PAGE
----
Pat Buchanan surprised me with his Townhall column entry where he expressed support for President Obama’s stance on what is happening in Iran. I didn’t expect that, as on a Hardball issue several weeks ago he supported former Vice-President Richard Cheney on his speech against the same person he is now defending.
The conservative MSNBC political analyst supported his position with good arguments that involved, of course, conservative Presidents: Ronald Regan on the Soviet repression in Poland against the Solidarity movement and George H. W. Bush on the events at Tiananmen Square in China. Amid the conservatives’ urging President Obama to condemn the Islamic leadership in Iran , his position – and that of other, I’d say, progressive conservatives – comes at the right time because there are people who are more likely to believe in what conservatives say just because the latter are conservatives. It’s the same with liberal Americans. Thus conservatives like Pat Buchanan – voluntarily or not – contribute to forming common-sense, rather than plain partisan opinion, in conservative Americans’ minds on important issues such as this one.
This is among the whole lot of situations where plain partisanship is not only dysfunctional, but also harmful to the image of a powerful country as the U.S.A. really is. That’s why I don’t like John McCain’s reaction which is typical of a partisan and hawkish conservative by calling on President Obama to condemn the election results in Iran.
It looks as if John McCain has abandoned his reputation of a Maverick for the sake of becoming President one day. Senator McCain and Governor Palin had been criticizing the “politics-as-usual” affairs in Washington, but now both of them are following that path.
Even worse was that of Adam Schiff, a House Democrat from California who – during the Bush administration sponsored – at a time when the war in Iraq was becoming more dynamic – sponsored a bill that would have officially recognized the Armenian genocide committed by the Ottomans nearly a century ago.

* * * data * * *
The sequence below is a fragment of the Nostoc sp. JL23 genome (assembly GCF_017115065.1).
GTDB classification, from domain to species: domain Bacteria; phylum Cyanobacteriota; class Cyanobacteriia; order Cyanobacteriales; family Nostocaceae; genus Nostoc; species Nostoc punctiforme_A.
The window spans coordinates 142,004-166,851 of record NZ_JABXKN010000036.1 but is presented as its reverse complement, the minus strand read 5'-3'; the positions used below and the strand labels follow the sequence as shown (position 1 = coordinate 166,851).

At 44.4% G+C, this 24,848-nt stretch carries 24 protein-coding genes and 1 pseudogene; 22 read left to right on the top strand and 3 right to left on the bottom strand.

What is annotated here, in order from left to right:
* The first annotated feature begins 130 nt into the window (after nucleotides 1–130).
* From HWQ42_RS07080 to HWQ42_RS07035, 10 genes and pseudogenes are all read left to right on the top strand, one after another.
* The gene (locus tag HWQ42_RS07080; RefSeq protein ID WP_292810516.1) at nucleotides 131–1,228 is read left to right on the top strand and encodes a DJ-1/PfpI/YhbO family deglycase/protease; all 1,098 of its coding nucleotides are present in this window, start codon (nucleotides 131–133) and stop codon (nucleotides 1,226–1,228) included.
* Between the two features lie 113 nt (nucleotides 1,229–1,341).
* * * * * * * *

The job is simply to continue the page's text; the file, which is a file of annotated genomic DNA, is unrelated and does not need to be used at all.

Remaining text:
In my opinion, prefering to play hardball to your homeland’s benefit and/or national security is even worse than “politics as usual:” it is irresponsible toward your constituents, it is unpatriotic (Purple Heart rewards don’t perpetuate patriotism and nationalism), and it may also deteriorate a country’s reputation in the long run. Good reputation is usually hard to gain and easy to lose. If you ask most non-U.S. citizens who hate the United States the question “Why do you hate the U.S.”, their answer will often be “Because the U.S. stick their nose everywhere and at any time.”
About two months ago, I attended a seminar held by a former Israeli and a former Palestinian combattants. At one point the Israeli criticized the United States for providing Israel with $3.5 billion annually which the Israeli spend on tons of weapons. His final reaction to the funding was that acts like these are a reason some people who are not Americans hate the United States, and that the people should lobby their Congressmen, Congresswomen and Senators to put an end to that funding.
I support President Obama’s prudent reaction to what is happening in Iran and other countries. The way he has handled international issues so far is outstanding.